Language is a funny thing. And in today’s hyper-stressful climate of relentless awfulness and crushing disappointment, small misunderstandings can seem like a huge deal.
One of the few pieces of good news to happen lately is Zendaya winning an Emmy for Lead Actress in a Drama Series, for her role in HBO’s Euphoria.
On Twitter, people were very happy that a young woman of colour beat out favourites Olivia Colman and Jennifer Aniston to win the award.
But they weren’t so happy about a headline from the New York Post which described the win as an “upset”.
Lots of people thought that the NY Post was suggesting that people were “upset” by the news.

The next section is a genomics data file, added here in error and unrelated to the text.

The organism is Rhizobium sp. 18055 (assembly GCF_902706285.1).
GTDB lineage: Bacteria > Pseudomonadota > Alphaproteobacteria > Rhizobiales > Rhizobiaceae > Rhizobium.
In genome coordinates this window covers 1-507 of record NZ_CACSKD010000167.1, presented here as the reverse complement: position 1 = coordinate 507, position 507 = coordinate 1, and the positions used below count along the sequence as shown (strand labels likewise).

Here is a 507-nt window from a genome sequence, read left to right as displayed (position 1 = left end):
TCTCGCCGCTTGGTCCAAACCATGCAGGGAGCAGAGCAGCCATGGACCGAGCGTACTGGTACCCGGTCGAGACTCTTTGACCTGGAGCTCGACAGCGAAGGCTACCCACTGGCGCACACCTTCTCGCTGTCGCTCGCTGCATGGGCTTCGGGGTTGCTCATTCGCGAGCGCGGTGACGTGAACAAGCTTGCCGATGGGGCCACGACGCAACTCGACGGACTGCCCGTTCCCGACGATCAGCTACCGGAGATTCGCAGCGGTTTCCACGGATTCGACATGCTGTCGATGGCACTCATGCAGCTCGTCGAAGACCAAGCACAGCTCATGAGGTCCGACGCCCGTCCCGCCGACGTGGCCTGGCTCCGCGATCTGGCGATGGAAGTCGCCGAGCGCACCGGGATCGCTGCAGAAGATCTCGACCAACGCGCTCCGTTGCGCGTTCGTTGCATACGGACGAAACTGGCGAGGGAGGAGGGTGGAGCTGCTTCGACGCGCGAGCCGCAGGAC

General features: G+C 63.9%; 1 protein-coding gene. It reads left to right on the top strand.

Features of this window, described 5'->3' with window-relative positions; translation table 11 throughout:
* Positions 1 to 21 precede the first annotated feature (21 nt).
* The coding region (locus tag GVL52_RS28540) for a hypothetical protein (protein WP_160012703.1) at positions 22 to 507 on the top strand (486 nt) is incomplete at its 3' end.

This seems like it was all a big misunderstanding.
An “upset” (an expression often used in sport and politics) merely refers to the expected course, or favourite’s chances, being “upset”. To cause “an upset” is to produce an unexpected result, rather than any indicator about how people feel about the result.
For instance, when Alexandria Ocasio-Cortez unexpectedly won her primary race against Joseph Crowley in 2018, it was a major upset. (Or AOC caused “an upset” with her win.)
If AOC were to hypothetically upset people with something she said or did, she would be causing “upset” but not “an upset”.
On Twitter, people pointed out that this probably all part of the same confusion.
But some people still thought the term was in poor taste, particularly to describe a young woman of colour competing against older white contemporaries.
Was it really an upset?
Zendaya hasn't commented on all the fuss, but we doubt she will because she'll be most likely celebrating her big win.
But she can take comfort in knowing that her stans will always have her back.